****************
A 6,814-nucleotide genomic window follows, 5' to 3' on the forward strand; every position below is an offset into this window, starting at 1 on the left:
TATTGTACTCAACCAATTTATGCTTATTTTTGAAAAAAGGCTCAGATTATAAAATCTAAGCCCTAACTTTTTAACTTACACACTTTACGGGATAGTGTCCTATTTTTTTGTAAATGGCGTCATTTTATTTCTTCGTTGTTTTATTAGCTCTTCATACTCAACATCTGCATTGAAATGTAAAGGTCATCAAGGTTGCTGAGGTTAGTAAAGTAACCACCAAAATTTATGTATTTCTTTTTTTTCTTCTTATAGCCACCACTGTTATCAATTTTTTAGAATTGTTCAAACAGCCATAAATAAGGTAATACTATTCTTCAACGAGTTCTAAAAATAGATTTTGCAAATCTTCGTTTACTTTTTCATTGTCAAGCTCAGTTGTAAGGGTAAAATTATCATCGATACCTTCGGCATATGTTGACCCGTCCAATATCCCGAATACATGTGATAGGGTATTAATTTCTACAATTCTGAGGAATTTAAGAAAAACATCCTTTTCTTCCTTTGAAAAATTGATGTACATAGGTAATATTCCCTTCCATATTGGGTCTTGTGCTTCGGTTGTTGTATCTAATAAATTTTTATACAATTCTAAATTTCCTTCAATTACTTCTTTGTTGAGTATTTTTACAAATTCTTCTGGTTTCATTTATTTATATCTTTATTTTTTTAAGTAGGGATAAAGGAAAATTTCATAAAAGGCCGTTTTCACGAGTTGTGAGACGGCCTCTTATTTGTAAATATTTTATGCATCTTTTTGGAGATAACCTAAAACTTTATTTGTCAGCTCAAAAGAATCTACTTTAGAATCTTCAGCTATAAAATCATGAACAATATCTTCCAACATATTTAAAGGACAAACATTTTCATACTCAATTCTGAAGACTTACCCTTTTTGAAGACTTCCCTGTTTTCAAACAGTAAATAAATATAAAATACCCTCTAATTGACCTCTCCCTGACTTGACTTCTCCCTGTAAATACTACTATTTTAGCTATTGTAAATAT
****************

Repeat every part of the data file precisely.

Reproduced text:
A 6,814-nucleotide genomic window follows, 5' to 3' on the forward strand; every position below is an offset into this window, starting at 1 on the left:
TATTGTACTCAACCAATTTATGCTTATTTTTGAAAAAAGGCTCAGATTATAAAATCTAAGCCCTAACTTTTTAACTTACACACTTTACGGGATAGTGTCCTATTTTTTTGTAAATGGCGTCATTTTATTTCTTCGTTGTTTTATTAGCTCTTCATACTCAACATCTGCATTGAAATGTAAAGGTCATCAAGGTTGCTGAGGTTAGTAAAGTAACCACCAAAATTTATGTATTTCTTTTTTTTCTTCTTATAGCCACCACTGTTATCAATTTTTTAGAATTGTTCAAACAGCCATAAATAAGGTAATACTATTCTTCAACGAGTTCTAAAAATAGATTTTGCAAATCTTCGTTTACTTTTTCATTGTCAAGCTCAGTTGTAAGGGTAAAATTATCATCGATACCTTCGGCATATGTTGACCCGTCCAATATCCCGAATACATGTGATAGGGTATTAATTTCTACAATTCTGAGGAATTTAAGAAAAACATCCTTTTCTTCCTTTGAAAAATTGATGTACATAGGTAATATTCCCTTCCATATTGGGTCTTGTGCTTCGGTTGTTGTATCTAATAAATTTTTATACAATTCTAAATTTCCTTCAATTACTTCTTTGTTGAGTATTTTTACAAATTCTTCTGGTTTCATTTATTTATATCTTTATTTTTTTAAGTAGGGATAAAGGAAAATTTCATAAAAGGCCGTTTTCACGAGTTGTGAGACGGCCTCTTATTTGTAAATATTTTATGCATCTTTTTGGAGATAACCTAAAACTTTATTTGTCAGCTCAAAAGAATCTACTTTAGAATCTTCAGCTATAAAATCATGAACAATATCTTCCAACATATTTAAAGGACAAACATTTTCATACTCAATTCTGAAGACTTACCCTTTTTGAAGACTTCCCTGTTTTCAAACAGTAAATAAATATAAAATACCCTCTAATTGACCTCTCCCTGACTTGACTTCTCCCTGTAAATACTACTATTTTAGCTATTGTAAATAT